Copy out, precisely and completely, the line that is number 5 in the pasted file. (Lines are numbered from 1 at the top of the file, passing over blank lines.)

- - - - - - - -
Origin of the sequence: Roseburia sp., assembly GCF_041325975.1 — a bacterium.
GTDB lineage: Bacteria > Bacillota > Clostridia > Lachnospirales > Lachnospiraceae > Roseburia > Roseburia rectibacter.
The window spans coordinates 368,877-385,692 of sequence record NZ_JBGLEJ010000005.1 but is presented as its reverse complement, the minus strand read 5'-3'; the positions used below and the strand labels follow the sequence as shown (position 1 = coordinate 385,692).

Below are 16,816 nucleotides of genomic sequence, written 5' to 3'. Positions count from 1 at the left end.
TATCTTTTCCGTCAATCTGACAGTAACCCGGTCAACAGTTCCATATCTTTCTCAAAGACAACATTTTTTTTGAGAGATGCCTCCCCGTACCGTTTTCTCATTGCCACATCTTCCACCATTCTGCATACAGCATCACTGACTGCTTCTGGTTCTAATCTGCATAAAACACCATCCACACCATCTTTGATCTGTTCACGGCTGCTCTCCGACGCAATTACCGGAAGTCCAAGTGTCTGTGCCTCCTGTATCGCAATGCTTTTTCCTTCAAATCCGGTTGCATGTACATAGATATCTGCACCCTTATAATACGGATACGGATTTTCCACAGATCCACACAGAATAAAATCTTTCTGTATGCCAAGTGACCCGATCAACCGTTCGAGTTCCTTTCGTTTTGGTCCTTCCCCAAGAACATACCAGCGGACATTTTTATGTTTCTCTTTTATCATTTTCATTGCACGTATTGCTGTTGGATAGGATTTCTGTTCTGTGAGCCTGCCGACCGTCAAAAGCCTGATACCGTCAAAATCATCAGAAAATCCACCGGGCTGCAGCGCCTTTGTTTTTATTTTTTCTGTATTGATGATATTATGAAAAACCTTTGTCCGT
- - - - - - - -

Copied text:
TATCTTTTCCGTCAATCTGACAGTAACCCGGTCAACAGTTCCATATCTTTCTCAAAGACAACATTTTTTTTGAGAGATGCCTCCCCGTACCGTTTTCTCATTGCCACATCTTCCACCATTCTGCATACAGCATCACTGACTGCTTCTGGTTCTAATCTGCATAAAACACCATCCACACCATCTTTGATCTGTTCACGGCTGCTCTCCGACGCAATTACCGGAAGTCCAAGTGTCTGTGCCTCCTGTATCGCAATGCTTTTTCCTTCAAATCCGGTTGCATGTACATAGATATCTGCACCCTTATAATACGGATACGGATTTTCCACAGATCCACACAGAATAAAATCTTTCTGTATGCCAAGTGACCCGATCAACCGTTCGAGTTCCTTTCGTTTTGGTCCTTCCCCAAGAACATACCAGCGGACATTTTTATGTTTCTCTTTTATCATTTTCATTGCACGTATTGCTGTTGGATAGGATTTCTGTTCTGTGAGCCTGCCGACCGTCAAAAGCCTGATACCGTCAAAATCATCAGAAAATCCACCGGGCTGCAGCGCCTTTGTTTTTATTTTTTCTGTATTGATGATATTATGAAAAACCTTTGTCCGT